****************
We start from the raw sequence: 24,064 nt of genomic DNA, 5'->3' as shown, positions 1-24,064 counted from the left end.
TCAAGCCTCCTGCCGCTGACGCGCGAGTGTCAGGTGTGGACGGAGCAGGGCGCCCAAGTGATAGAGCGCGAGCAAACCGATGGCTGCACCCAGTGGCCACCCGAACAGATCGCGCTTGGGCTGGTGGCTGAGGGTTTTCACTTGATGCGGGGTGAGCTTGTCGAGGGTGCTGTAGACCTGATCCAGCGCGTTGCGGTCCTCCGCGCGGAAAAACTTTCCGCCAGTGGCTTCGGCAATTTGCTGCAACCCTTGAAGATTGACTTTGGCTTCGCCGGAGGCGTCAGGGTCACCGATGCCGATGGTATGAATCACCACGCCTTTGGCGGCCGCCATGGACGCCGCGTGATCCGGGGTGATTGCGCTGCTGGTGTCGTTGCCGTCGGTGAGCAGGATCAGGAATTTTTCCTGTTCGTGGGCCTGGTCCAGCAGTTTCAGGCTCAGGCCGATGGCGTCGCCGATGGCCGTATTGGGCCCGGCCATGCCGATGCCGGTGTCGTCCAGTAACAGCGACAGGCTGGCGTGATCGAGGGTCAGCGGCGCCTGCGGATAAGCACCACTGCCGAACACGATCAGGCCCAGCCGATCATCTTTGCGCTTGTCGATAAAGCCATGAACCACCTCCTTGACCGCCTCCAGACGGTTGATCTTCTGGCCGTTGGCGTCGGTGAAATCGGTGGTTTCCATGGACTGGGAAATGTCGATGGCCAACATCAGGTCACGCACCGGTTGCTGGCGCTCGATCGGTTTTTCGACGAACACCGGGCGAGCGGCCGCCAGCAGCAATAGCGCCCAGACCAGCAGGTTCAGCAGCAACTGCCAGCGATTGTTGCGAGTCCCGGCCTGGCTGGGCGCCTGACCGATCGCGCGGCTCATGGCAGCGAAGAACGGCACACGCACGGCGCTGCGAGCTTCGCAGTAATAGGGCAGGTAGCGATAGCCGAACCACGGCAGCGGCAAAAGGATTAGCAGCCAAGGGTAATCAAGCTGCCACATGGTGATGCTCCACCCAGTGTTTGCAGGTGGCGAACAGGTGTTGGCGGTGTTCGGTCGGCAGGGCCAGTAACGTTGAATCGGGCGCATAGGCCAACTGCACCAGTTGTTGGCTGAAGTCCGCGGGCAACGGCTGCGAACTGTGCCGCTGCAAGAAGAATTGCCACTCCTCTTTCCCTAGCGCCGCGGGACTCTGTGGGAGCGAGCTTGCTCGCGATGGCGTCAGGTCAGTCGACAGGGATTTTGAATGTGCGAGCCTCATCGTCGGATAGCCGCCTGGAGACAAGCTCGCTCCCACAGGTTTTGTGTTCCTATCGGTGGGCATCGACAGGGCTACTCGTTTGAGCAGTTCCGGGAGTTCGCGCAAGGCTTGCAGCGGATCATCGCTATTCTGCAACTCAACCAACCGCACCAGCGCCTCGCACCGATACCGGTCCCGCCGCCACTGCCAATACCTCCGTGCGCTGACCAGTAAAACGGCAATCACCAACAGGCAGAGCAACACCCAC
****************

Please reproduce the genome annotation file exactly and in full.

We start from the raw sequence: 24,064 nt of genomic DNA, 5'->3' as shown, positions 1-24,064 counted from the left end.
TCAAGCCTCCTGCCGCTGACGCGCGAGTGTCAGGTGTGGACGGAGCAGGGCGCCCAAGTGATAGAGCGCGAGCAAACCGATGGCTGCACCCAGTGGCCACCCGAACAGATCGCGCTTGGGCTGGTGGCTGAGGGTTTTCACTTGATGCGGGGTGAGCTTGTCGAGGGTGCTGTAGACCTGATCCAGCGCGTTGCGGTCCTCCGCGCGGAAAAACTTTCCGCCAGTGGCTTCGGCAATTTGCTGCAACCCTTGAAGATTGACTTTGGCTTCGCCGGAGGCGTCAGGGTCACCGATGCCGATGGTATGAATCACCACGCCTTTGGCGGCCGCCATGGACGCCGCGTGATCCGGGGTGATTGCGCTGCTGGTGTCGTTGCCGTCGGTGAGCAGGATCAGGAATTTTTCCTGTTCGTGGGCCTGGTCCAGCAGTTTCAGGCTCAGGCCGATGGCGTCGCCGATGGCCGTATTGGGCCCGGCCATGCCGATGCCGGTGTCGTCCAGTAACAGCGACAGGCTGGCGTGATCGAGGGTCAGCGGCGCCTGCGGATAAGCACCACTGCCGAACACGATCAGGCCCAGCCGATCATCTTTGCGCTTGTCGATAAAGCCATGAACCACCTCCTTGACCGCCTCCAGACGGTTGATCTTCTGGCCGTTGGCGTCGGTGAAATCGGTGGTTTCCATGGACTGGGAAATGTCGATGGCCAACATCAGGTCACGCACCGGTTGCTGGCGCTCGATCGGTTTTTCGACGAACACCGGGCGAGCGGCCGCCAGCAGCAATAGCGCCCAGACCAGCAGGTTCAGCAGCAACTGCCAGCGATTGTTGCGAGTCCCGGCCTGGCTGGGCGCCTGACCGATCGCGCGGCTCATGGCAGCGAAGAACGGCACACGCACGGCGCTGCGAGCTTCGCAGTAATAGGGCAGGTAGCGATAGCCGAACCACGGCAGCGGCAAAAGGATTAGCAGCCAAGGGTAATCAAGCTGCCACATGGTGATGCTCCACCCAGTGTTTGCAGGTGGCGAACAGGTGTTGGCGGTGTTCGGTCGGCAGGGCCAGTAACGTTGAATCGGGCGCATAGGCCAACTGCACCAGTTGTTGGCTGAAGTCCGCGGGCAACGGCTGCGAACTGTGCCGCTGCAAGAAGAATTGCCACTCCTCTTTCCCTAGCGCCGCGGGACTCTGTGGGAGCGAGCTTGCTCGCGATGGCGTCAGGTCAGTCGACAGGGATTTTGAATGTGCGAGCCTCATCGTCGGATAGCCGCCTGGAGACAAGCTCGCTCCCACAGGTTTTGTGTTCCTATCGGTGGGCATCGACAGGGCTACTCGTTTGAGCAGTTCCGGGAGTTCGCGCAAGGCTTGCAGCGGATCATCGCTATTCTGCAACTCAACCAACCGCACCAGCGCCTCGCACCGATACCGGTCCCGCCGCCACTGCCAATACCTCCGTGCGCTGACCAGTAAAACGGCAATCACCAACAGGCAGAGCAACACCCAC